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Cars here are invariably depreciating assets - but do we regain some ground when COE premiums skyrocket?
With the COE climate echoing what we saw back in the early 2010s, is it true that we now stand to gain a profit from our existing cars? Here's an attempt to look at things more realistically.
Category: Car Selling Advice
It's understandable - COE premiums are scaling heights that we haven't seen for at least six to nine years, depending on which category you prefer (or can afford) to shop in.
Never ones to waste the chance for any extra bit of cash, however, some car-owners among us who persist in seeing the half-cup-fullness of the situation have started to wonder if the time is perhaps ripe - for striking a good deal in the used car market.
What's the story behind that?
Starters - back to the basics of supply and demand
We don't want to bore you with a topic that's constantly squeezed and wringed dry of its last drop, but here's a simple recap, theoretically, of how things work.
As COE premiums go up, a new car can start to look like a really bad value proposition, since more than half the money you're paying is based on an intangible cert moulded by the supply pressures of an artificially created system.
More so, this applies to mass market models - or most cars found in the Category A market segment - whose retail prices are largely seen to be reasonable only when they hover at, or below the S$100,000 mark with COE.
Finding no sense in giving in to a good battering from strong yet unnecessary financial headwinds, it's not uncommon for many to then turn to the used car market to stake the storm out. In turn, many second hand-dealers, cognisant of the increased demand, seize the opportunity to implement slightly steeper mark ups on the prices of their cars, knowing that these will boast lower annual depreciation rates in comparison anyway.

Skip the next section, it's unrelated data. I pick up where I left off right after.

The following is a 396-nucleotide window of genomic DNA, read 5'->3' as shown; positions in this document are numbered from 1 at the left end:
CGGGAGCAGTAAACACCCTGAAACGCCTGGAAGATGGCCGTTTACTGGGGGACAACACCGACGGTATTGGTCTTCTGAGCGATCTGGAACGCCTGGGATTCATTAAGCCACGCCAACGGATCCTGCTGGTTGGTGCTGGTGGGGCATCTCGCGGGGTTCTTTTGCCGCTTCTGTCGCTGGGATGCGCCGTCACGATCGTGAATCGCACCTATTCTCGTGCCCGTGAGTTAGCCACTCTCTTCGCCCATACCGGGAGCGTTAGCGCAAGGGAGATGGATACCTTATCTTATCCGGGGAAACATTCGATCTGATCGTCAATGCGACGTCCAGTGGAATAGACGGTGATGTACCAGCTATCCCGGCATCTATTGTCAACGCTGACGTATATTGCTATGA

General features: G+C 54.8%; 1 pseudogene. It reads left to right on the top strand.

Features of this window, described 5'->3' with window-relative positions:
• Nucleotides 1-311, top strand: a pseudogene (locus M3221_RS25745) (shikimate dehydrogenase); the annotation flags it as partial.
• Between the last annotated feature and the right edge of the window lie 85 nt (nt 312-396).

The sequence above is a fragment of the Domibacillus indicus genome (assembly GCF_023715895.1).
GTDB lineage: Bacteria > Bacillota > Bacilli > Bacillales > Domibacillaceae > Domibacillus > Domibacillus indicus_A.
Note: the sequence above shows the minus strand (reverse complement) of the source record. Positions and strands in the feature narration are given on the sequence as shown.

This is where the inquisitive, profit seeking ones among us come into the picture. If we assume that dealers see the possibility of implementing fatter mark-ups on the cars that they procure, we, as the owners of existing cars, should also see some of those extra margins coming back to us when we transact our cars with them.
And so - this is how the basic theory of higher COE premiums translating into higher resale values for cars goes. At least theoretically.
But if you need a car… you still need a car
Before you start the virtual egg-throwing at a statement so self-evident that it may sound ridiculous, let us explain.
There's a pretty good chance that many among us who are seeking to sell our cars at a profit now still want to drive. Where, then, would we procure a new set of wheels from?
Surely not the new car market.
And so, we return to the second-hand market… in which we find cars that would have higher dealer mark-ups than, say, two-and-a-half years ago. That higher profit margin that you may have just enjoyed from the sale of your own car? That probably applies to the other used car you're now considering as well.
A general, spiritual parallel of sorts we can look towards is the property market. Most of us will note that our places of residence - regardless of size or location - have steadily appreciated in value over the last decade or two. A 20 year-old $450-$500k 5-Room HDB flat in Punggol, for example, would have only cost a whisper over $200k back in the early 2000s.
While the rise may translate on first glance into a fantastic leap in profits, the reality is that everything has become inflated. And if this happens to be your only property, you'll still need somewhere to stay, meaning that you're not really earning as huge a margin as you might imagine once the shifting is done and dusted.
Cars, of course, don't mirror properties since it's highly unlikely (not impossible) for them to appreciate in value. But the notion of a uniform, market-wide increase holds in the current COE premium climate.